Three Calm Voices of the LA Riots: Olmos "Just Started Sweeping" - NBC Southern California

Three Calm Voices of the LA Riots: Olmos "Just Started Sweeping"

The Rev. Cecil “Chip” Murray took to the pulpit, Do Kim began building bridges, and Edward James Olmos picked up a broom

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    NEWSLETTERS

    Three Lives Changed by the LA Riots

    Twenty years ago, as Los Angeles burned, three people from separate communities sprang to action. One took to the pulpit, one began building bridges, and Edward James Olmos picked up a broom. Lucy Noland reports for the NBC4 News at 5 p.m. on April 25, 2012. (Published Wednesday, April 25, 2012)

    Rodney King's beating left the Rev. Cecil “Chip” Murray stunned, and the verdict in the ensuing trial left him gutted. There were 53 deaths, thousands of injuries, and millions of broken hearts.

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    "We were hoping the verdict would come back to those who perpetrated the evil: GUILTY! And, when the opposite came, nothing," said Murray, with First AME Church.

    As the leader of the First AME Church pulled himself back together, those in the streets surrounding the sanctuary fell apart.

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    Titus Murphy says something inside him told him to get up as he was watching the violence of the LA Riots unfold on television. After a brick was thrown at truck driver Reginald Denny’s head, Murphy ran to the scene and, with the help of three other strangers, managed to take the badly-injured Denny to the hospital – in part due to Murphy’s pretending he was a rioter to scare off potential attackers. Chuck Henry reports for the NBC4 News at 5 p.m. on April 23, 2012.
    (Published Wednesday, April 25, 2012)

    "Exploded, within the matter of less than an hour," said actor Edward James Olmos. "No police department officials, no government officials, no leaders of the community were saying anything."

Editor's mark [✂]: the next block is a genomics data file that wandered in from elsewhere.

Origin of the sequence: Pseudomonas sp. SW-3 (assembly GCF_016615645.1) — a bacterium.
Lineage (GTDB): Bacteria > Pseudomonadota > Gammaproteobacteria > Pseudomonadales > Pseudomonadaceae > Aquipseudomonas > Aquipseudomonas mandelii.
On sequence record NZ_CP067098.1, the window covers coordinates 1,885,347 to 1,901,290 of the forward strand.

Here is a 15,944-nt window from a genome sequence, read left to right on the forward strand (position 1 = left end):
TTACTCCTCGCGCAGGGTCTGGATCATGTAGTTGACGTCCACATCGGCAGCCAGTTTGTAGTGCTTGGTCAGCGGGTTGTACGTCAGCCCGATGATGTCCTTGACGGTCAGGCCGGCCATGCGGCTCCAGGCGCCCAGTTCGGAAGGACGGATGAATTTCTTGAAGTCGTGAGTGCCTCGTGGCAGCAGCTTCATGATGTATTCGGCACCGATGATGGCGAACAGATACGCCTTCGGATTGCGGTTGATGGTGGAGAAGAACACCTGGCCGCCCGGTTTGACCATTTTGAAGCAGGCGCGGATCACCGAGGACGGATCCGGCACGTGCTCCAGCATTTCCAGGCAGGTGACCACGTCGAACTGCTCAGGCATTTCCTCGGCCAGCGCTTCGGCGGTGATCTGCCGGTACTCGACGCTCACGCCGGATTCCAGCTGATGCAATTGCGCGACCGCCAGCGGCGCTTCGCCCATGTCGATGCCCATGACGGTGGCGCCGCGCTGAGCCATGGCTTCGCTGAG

So, Olmos said something: taking to the airwaves to ask Angelenos to stay home.
    More than 2,000 miles from the chaos, another Angeleno watched from his dorm room.

    "At Harvard, I was able to get Black and Korean students to table at 13 of our dorms,” said Do Kim, who was a student in April 1992. "We were able to raise about $5,000 to help both the Korean and African American communities."

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    [LA] 20 Years After L.A. Riots, Henry Watson Speaks Out
    Henry Watson stomped on Reginald Denny's head at the intersection of Florence and Normandie in an attack that came to define the L.A. Riots in 1992. Twenty years later, he spoke about that fateful day. Toni Guinyard reports for the NBC4 News at 11 p.m. on April 23, 2012.
    (Published Tuesday, April 24, 2012)

    Kim grew up amid Koreatown's violence.

    "I left Koreatown because of the violence,"Kim said. "But it was the violence of the LA civil unrest that made me want to come back to Koreatown to be a community bridge builder."

    Back on the west coast, on the day Marshall Law was to take over, on the day Rodney King would ask “if we could all get along,” Olmos picked up a broom.

    "I went to sweep the parking lot," Olmos said. "I started walking right down here, down Adams and towards Western, sweeping. I just started sweeping, and I'm not quite sure what I was thinking."

    A news crew captured the moment on tape and broadcast it. By mid-morning people were swapping guns for brooms.

    "Anybody that was fighting before, just grabbed a broom and walked down the street and all of a sudden they were part of the healing process," Olmos said.

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